Where did this sudden spate of volatility come from? Journalists are pointing to Argentina and traders are citing various negative divergences, but I don’t believe that either of those explanations are legitimate, at least not in terms of the origin.
Today I’ll explain the machinations of how the markets are moving now in terms of asset allocation, which quite frankly, is this era’s definitive driving force (as explained by the Relentless Bid Theory).
US investors currently hold $70 trillion in financial assets, most of it in portfolios held at brokerage firms, directly with mutual fund families or in 401(k) accounts. A great deal of this money is overseen by intermediaries who have arranged their customers’ asset allocation based on what has been working – high dividend-paying stocks in the defensive areas of the market (consumer staples, utilities, integrated oils, large pharma) along with corporate bonds, investment grade or junk. Many portfolios look similar, tilted toward a slow-growth economy with low volatility and low interest rates.
The trouble is, just as everyone has gotten comfortable traveling in the same lane on the same highway, giant billboards have begun to appear along the road that advertise a coming change in conditions. The last few jobs reports along with a higher employment cost index are a few examples of these billboards. Last week’s 4 percent GDP print for the second quarter was an enormous one – the equivalent of the Cabazon, California T-Rex that towers over the I-10.
Investors are noticing these signs and beginning to think about the environment to come.
Plain and simple, they are shifting their allocations toward a world of faster economic growth and higher volatility. Not all at once, and not severely, but definitely. It’s happening.
This explains the bludgeoning of the consumer staples sector last week – its worst sell-off since the late-May Taper Tantrum of 2013. Consumer staples are the perfect stocks for slow growth and low yields – as they offer consistency of earnings regardless of cyclicality and higher than average dividends. In a higher-rate, more pro-cyclical environment, they are not so perfect – especially given their current high valuation. And so they are under distribution so long as economic news – like last week’s record post-crisis ISM report – continue to roll out.
Which brings me to the junk bond sell-off, another symptom of our awaking to the possibility of faster growth. It’s been a pretty orderly sell-off for the $1.6 trillion high yield market, but quite steady and relentless all the same. Why? In a higher rates environment – if ever such a thing should come about – investors are going to demand more return for the risks they’re taking in the asset class. Defaults have been almost non-existent, so the popularity of high yield bonds in investor asset allocations is perfectly understandable. But higher rates have a tendency of disturbing this placidity like a skipped stone across the surface of a pond. And so $5 billion has come out of high yield funds in July, including the highest one-week redemptions in more than a year. Once again, this is the Big Money preparing for something new.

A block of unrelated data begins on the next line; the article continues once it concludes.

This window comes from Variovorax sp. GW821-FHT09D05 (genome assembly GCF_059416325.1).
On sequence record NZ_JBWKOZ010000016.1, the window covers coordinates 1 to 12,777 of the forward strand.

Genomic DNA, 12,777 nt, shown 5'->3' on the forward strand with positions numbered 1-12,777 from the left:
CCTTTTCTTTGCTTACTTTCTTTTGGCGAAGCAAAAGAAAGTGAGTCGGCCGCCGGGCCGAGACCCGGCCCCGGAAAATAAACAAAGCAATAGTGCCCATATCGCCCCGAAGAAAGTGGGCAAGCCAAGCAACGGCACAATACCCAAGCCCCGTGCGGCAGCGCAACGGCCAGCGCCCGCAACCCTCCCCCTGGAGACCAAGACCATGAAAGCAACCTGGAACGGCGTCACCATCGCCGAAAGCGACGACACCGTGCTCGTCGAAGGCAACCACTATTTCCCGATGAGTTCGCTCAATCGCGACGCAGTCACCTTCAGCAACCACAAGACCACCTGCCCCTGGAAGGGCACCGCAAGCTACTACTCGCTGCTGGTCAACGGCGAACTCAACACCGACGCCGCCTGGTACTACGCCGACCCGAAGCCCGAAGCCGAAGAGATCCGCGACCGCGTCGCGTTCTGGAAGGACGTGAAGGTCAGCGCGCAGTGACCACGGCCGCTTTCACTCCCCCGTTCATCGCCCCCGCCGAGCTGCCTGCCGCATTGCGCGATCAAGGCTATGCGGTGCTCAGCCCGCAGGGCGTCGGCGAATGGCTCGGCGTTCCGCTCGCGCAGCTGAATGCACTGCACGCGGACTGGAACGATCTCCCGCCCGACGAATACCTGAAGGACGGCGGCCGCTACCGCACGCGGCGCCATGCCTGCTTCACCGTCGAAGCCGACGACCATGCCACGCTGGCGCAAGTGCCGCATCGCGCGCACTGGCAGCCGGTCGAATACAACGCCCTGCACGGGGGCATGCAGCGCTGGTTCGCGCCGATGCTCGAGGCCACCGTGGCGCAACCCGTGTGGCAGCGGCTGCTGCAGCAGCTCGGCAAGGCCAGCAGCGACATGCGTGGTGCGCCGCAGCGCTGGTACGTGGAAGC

Now, you may be asking, why, if large groups of investors are preparing for higher rates, are rates actually declining – as evidenced by the near record-low yields we saw in the 10-year Treasury last week?
This is a great question, I’m glad you asked.
My theory is that the activity and jostling for position inherent in a market regime shift like the one we’re now seeing is guaranteed to cause volatility. Elephants cannot play musical chairs, even slowly, without some degree of breakage and collateral damage. Nor can large pools of invested capital switch themselves around in complete silence.
And it is the volatility caused by this higher rate expectation that, ironically, creates the conditions whereby rates temporarily drop. As investors scramble for protection – they are pushed toward Treasury bonds, which in turn pushes yields lower.
For a time, anyway.
The market is a gigantic Rube Goldberg machine, where Thing 1 impacts Thing 2, which in turn activates Thing 3. Some use the bowling-related term “pin action” to describe these kinetic underpinnings while others use the even more ambiguous “crosscurrents.” regardless of how you describe it, what is clear to me is that, for the first time in awhile, the economic data is forcing people to rethink their allocations and driving them towards an adjustment. Risks are being rethought while tilts and leans are being reconfigured.
No one should be surprised, then, that the benevolence of yesterday’s tranquil tape has been interrupted by a change in attitudes about the near future.